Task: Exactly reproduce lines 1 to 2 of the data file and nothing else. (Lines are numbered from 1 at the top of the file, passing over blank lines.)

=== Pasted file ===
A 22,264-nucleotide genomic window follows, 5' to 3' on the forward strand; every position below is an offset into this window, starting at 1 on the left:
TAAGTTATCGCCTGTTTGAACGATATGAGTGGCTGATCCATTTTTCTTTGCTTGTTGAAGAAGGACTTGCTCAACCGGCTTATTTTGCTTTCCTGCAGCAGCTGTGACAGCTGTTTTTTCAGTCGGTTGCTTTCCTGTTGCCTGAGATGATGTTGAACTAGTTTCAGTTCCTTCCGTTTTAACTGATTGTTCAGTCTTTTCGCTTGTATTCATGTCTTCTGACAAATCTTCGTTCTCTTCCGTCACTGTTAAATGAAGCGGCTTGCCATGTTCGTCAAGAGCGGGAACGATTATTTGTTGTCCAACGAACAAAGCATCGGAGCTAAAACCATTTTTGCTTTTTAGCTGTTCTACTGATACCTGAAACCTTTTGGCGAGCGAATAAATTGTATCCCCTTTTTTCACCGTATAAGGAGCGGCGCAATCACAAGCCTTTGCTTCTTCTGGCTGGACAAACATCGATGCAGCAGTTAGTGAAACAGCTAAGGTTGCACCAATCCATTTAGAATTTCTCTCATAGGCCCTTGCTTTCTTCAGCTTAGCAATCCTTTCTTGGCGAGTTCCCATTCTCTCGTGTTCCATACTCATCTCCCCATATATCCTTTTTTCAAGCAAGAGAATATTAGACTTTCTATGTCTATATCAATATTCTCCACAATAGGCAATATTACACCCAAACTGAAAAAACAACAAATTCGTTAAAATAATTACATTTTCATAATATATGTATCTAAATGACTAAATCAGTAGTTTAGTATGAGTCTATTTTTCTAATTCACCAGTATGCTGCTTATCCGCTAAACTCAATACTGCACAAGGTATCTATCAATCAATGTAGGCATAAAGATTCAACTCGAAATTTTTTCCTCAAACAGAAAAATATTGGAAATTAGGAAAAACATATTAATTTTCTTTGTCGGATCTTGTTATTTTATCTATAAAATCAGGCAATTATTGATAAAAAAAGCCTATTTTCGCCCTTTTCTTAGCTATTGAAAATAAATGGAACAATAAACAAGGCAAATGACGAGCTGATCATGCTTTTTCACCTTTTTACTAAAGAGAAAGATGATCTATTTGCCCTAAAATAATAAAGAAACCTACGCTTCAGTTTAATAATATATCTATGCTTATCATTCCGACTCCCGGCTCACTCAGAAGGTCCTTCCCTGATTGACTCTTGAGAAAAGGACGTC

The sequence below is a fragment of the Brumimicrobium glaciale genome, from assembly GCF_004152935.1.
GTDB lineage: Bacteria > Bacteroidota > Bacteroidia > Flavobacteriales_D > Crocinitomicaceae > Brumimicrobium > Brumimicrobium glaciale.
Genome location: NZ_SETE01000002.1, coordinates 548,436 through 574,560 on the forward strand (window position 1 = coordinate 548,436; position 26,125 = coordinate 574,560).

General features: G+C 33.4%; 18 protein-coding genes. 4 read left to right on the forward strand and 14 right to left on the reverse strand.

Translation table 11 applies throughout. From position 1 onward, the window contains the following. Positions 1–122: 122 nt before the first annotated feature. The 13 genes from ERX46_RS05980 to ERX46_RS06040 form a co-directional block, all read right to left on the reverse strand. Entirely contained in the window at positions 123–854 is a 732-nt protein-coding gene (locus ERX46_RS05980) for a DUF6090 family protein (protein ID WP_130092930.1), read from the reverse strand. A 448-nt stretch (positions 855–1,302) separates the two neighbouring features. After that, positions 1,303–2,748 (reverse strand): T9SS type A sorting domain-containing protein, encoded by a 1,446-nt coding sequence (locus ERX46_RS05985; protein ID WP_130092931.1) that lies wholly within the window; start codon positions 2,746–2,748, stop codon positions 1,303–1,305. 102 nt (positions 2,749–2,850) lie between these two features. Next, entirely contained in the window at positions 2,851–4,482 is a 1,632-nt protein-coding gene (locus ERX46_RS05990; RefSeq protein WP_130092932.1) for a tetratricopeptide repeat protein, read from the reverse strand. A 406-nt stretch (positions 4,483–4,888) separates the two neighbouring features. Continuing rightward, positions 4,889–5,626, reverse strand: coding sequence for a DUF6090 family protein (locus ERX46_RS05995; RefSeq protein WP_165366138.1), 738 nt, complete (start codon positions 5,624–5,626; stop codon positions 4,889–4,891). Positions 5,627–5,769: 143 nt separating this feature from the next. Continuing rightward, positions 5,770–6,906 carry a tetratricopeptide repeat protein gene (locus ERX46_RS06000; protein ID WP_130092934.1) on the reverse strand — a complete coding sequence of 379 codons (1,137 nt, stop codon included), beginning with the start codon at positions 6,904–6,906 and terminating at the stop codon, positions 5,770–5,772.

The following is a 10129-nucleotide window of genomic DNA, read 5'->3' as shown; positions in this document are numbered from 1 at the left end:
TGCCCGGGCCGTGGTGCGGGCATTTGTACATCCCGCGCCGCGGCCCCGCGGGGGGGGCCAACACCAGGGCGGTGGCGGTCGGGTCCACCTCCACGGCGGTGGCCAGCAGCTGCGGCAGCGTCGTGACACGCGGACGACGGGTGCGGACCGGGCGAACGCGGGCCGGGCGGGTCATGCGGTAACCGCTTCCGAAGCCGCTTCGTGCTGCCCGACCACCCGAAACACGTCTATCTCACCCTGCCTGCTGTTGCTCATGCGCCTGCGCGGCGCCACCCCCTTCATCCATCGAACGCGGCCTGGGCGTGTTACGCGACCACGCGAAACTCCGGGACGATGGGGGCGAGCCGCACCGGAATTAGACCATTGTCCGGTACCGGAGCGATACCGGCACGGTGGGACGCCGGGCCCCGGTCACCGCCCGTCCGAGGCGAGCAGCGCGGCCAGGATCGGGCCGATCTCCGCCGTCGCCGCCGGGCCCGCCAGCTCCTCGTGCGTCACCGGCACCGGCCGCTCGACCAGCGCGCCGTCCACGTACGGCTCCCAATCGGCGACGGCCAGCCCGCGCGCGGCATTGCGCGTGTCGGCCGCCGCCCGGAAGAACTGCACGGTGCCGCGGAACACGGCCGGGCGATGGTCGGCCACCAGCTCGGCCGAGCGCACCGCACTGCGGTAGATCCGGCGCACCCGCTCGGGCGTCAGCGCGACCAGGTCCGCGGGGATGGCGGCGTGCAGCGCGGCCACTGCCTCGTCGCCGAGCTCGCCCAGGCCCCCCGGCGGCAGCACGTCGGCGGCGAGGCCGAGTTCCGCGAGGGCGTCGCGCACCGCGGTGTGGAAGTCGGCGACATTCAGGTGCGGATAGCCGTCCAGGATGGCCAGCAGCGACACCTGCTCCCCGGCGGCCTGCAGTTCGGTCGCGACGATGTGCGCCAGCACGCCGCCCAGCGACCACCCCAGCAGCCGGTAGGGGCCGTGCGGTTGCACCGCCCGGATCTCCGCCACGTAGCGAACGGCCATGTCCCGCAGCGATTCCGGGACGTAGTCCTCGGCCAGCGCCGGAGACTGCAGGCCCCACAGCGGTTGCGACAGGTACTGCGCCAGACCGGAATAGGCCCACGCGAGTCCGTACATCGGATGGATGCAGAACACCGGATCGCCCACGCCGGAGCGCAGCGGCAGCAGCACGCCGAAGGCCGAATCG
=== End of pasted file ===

A 22,264-nucleotide genomic window follows, 5' to 3' on the forward strand; every position below is an offset into this window, starting at 1 on the left:
TAAGTTATCGCCTGTTTGAACGATATGAGTGGCTGATCCATTTTTCTTTGCTTGTTGAAGAAGGACTTGCTCAACCGGCTTATTTTGCTTTCCTGCAGCAGCTGTGACAGCTGTTTTTTCAGTCGGTTGCTTTCCTGTTGCCTGAGATGATGTTGAACTAGTTTCAGTTCCTTCCGTTTTAACTGATTGTTCAGTCTTTTCGCTTGTATTCATGTCTTCTGACAAATCTTCGTTCTCTTCCGTCACTGTTAAATGAAGCGGCTTGCCATGTTCGTCAAGAGCGGGAACGATTATTTGTTGTCCAACGAACAAAGCATCGGAGCTAAAACCATTTTTGCTTTTTAGCTGTTCTACTGATACCTGAAACCTTTTGGCGAGCGAATAAATTGTATCCCCTTTTTTCACCGTATAAGGAGCGGCGCAATCACAAGCCTTTGCTTCTTCTGGCTGGACAAACATCGATGCAGCAGTTAGTGAAACAGCTAAGGTTGCACCAATCCATTTAGAATTTCTCTCATAGGCCCTTGCTTTCTTCAGCTTAGCAATCCTTTCTTGGCGAGTTCCCATTCTCTCGTGTTCCATACTCATCTCCCCATATATCCTTTTTTCAAGCAAGAGAATATTAGACTTTCTATGTCTATATCAATATTCTCCACAATAGGCAATATTACACCCAAACTGAAAAAACAACAAATTCGTTAAAATAATTACATTTTCATAATATATGTATCTAAATGACTAAATCAGTAGTTTAGTATGAGTCTATTTTTCTAATTCACCAGTATGCTGCTTATCCGCTAAACTCAATACTGCACAAGGTATCTATCAATCAATGTAGGCATAAAGATTCAACTCGAAATTTTTTCCTCAAACAGAAAAATATTGGAAATTAGGAAAAACATATTAATTTTCTTTGTCGGATCTTGTTATTTTATCTATAAAATCAGGCAATTATTGATAAAAAAAGCCTATTTTCGCCCTTTTCTTAGCTATTGAAAATAAATGGAACAATAAACAAGGCAAATGACGAGCTGATCATGCTTTTTCACCTTTTTACTAAAGAGAAAGATGATCTATTTGCCCTAAAATAATAAAGAAACCTACGCTTCAGTTTAATAATATATCTATGCTTATCATTCCGACTCCCGGCTCACTCAGAAGGTCCTTCCCTGATTGACTCTTGAGAAAAGGACGTC